Monday, August 3, 2015

After approving WI budget cuts comes GOP brain drain fretting

[Updated] It's been a zany political summer - - Donald Trump is leading in GOP presidential polling and Scott Walker is running second or third despite a secret email system - - the "dark side," Team Walker's phrase - - and relatively little state-inspired job growth  - - but along comes an op-ed in the Monday Journal Sentinel which suggest deep political sunstroke across Walker's home base.

The op-ed author is Duey Stroebel, a Walkerite GOP State Senator from Saukville; to combat the state's acknowledged brain drain, Stroebel is pitching a higher education aid program "to retain the state's best and brightest..." 

Well, great - - who would be against that?.

But let's remember that Wisconsin Republicans will not take up student debt relief, and Walker used his veto without complaint from his party to kill an existing higher education aid plan - - The Wisconsin Covenant.

But The Wisconsin Covenant had to go - - just like everything from climate change actions and renewable energy goals proposed by former Democratic Governor Jim Doyle to the Amtrak extension, rail construction and train assembly jobs for which he'd won federal funding because a top GOP goal since Walker's 2011 win is to strip away any possible Doyle legacy.

The FOX TV affiliate in Green Bay put it this way in February:
The Wisconsin Covenant was created eight years ago, when then-Governor Jim Doyle proposed a new program to help more kids get into college and to help those kids pay for it...
The promise was simple: 8th graders signed a pledge promising to keep a "B" average through high school, do 30 hours of community service and stay out of trouble. In return, the state would guarantee those kids a spot in a Wisconsin college and some level of financial aid...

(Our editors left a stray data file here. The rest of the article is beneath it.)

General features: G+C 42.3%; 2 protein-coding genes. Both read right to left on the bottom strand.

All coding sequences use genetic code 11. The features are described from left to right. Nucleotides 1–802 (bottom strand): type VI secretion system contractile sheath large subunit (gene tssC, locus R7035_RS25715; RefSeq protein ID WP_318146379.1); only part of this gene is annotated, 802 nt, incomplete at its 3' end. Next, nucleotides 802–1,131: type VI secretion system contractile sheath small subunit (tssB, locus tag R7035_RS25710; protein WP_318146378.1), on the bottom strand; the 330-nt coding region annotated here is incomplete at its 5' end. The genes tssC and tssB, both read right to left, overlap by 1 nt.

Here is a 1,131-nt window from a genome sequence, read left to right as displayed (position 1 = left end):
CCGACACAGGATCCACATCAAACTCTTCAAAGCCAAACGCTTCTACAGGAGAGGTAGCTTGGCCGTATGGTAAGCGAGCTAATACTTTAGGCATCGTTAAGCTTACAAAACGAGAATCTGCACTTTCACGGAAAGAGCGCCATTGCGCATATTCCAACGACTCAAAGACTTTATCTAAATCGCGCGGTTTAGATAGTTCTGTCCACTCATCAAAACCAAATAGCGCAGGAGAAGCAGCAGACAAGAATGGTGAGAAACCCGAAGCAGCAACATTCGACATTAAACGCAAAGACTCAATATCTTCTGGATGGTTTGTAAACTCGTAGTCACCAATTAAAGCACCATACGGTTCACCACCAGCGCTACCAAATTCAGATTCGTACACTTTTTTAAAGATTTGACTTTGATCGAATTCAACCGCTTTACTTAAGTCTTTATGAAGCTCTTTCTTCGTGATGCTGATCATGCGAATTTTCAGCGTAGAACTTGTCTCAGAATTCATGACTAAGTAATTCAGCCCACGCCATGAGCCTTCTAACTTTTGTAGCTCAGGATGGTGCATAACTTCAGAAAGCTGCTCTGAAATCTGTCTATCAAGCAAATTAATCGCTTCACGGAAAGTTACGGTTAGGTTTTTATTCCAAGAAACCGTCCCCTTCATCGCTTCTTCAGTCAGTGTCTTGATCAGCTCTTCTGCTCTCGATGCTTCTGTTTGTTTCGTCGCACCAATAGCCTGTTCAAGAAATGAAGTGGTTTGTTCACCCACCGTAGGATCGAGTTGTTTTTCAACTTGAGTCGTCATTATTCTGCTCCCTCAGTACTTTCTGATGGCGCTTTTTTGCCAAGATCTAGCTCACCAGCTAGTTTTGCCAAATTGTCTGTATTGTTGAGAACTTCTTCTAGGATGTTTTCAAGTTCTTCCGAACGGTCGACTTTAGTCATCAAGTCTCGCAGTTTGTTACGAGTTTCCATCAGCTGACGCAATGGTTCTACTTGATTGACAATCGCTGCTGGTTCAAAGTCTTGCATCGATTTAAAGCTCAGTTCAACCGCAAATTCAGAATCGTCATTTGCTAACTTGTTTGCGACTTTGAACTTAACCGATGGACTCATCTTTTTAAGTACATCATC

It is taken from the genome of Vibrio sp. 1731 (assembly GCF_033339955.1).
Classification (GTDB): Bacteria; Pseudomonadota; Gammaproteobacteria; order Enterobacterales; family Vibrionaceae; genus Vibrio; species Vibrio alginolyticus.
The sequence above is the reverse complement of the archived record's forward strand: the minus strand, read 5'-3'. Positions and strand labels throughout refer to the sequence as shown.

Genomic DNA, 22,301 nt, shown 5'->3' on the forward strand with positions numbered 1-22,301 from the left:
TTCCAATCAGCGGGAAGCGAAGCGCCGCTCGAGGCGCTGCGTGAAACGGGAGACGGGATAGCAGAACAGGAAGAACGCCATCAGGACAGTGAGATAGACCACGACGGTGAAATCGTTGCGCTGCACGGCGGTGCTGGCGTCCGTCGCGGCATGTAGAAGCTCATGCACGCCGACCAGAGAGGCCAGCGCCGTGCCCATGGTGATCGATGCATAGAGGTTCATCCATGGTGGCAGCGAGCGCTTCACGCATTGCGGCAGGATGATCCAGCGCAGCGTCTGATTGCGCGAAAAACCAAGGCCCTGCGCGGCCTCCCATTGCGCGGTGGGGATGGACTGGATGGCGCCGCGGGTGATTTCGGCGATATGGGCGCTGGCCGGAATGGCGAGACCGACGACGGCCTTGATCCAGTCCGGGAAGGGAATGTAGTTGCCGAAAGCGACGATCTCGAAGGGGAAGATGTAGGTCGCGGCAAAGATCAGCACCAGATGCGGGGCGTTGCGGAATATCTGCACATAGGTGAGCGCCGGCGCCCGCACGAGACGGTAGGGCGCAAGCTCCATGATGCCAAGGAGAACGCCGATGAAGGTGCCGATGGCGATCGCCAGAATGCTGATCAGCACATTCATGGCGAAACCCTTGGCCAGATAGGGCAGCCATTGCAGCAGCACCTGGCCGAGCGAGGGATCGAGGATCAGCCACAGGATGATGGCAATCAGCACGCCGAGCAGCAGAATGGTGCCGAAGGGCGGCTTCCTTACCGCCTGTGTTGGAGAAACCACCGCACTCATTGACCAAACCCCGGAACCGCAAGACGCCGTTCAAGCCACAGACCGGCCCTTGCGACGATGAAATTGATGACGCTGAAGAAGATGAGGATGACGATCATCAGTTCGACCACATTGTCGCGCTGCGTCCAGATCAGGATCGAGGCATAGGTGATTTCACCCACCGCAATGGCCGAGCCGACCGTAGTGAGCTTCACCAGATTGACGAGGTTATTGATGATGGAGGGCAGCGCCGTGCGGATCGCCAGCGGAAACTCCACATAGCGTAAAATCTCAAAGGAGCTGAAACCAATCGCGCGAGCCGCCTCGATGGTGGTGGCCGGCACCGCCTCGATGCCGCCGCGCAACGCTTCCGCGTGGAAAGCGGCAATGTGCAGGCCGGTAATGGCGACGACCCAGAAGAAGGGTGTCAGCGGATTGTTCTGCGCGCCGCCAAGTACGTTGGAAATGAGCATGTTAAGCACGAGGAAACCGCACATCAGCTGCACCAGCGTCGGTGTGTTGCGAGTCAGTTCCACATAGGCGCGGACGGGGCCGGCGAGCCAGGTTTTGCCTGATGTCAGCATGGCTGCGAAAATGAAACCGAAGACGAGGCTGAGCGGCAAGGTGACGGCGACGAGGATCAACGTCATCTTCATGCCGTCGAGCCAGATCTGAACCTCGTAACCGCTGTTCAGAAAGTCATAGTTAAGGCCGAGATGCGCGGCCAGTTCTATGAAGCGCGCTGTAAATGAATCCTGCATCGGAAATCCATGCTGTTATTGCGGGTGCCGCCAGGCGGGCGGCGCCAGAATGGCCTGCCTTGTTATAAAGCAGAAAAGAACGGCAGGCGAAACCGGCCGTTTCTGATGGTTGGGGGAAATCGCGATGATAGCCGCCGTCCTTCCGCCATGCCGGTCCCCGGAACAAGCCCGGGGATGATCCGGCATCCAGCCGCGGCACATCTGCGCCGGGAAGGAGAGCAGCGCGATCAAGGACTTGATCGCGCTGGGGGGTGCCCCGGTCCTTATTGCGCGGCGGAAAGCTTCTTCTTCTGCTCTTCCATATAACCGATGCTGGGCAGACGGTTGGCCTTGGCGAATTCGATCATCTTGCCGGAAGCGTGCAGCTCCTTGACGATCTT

Today, there's not much left. On the 9th floor of an office building near the State Capitol, you'll find the one man responsible for keeping the state's promise: Garth Beyer. 
FOX 11 Investigates sat down with Beyer and his boss, John Reinemann...
When asked why the program is being phased out, Reinemann replied, "Well, Governor Walker, in his veto message in his 2011 budget, indicated that he was trying to economize on state spending. He wanted to prioritize resources to programs that were effective."
But let's take a look at the bigger picture that is making Wisconsin less appealing to students, young workers and families.

Stroebel has been a reflexive backer of conservative GOP policies, and Walker, beginning with Act 10 that stripped away the career appeal and middle-class stability of many public sector professions, including teaching, which has helped keep college graduates in Wisconsin.

In fact, Stroebel returned to the Legislature after a brief absence due to a failed run for Congress and pledged loyalty to whatever Walker wanted:

Stroebel said he would seek to advance the policies of Gov. Scott Walker such as tax cuts and public funding of private voucher schools. 
"We must make Wisconsin's tax climate more competitive, eliminate the statewide cap on school choice, continue reforms to welfare eligibility, (and) fight back against the destructive elements of Obamacare," Stroebel said in a statement.... 
Stroebel said he would also seek to overhaul the state's elections agency, the Government Accountability Board, oppose the Common Core academic standards and champion what is known as right-to-work legislation, which prohibits workers from being required to pay union dues.
True to his word, Stroebel favored Walker's full, $300 million cut to the UW budget - - a reduction so Draconian and damaging to university towns that his party later rolled back by $50 million.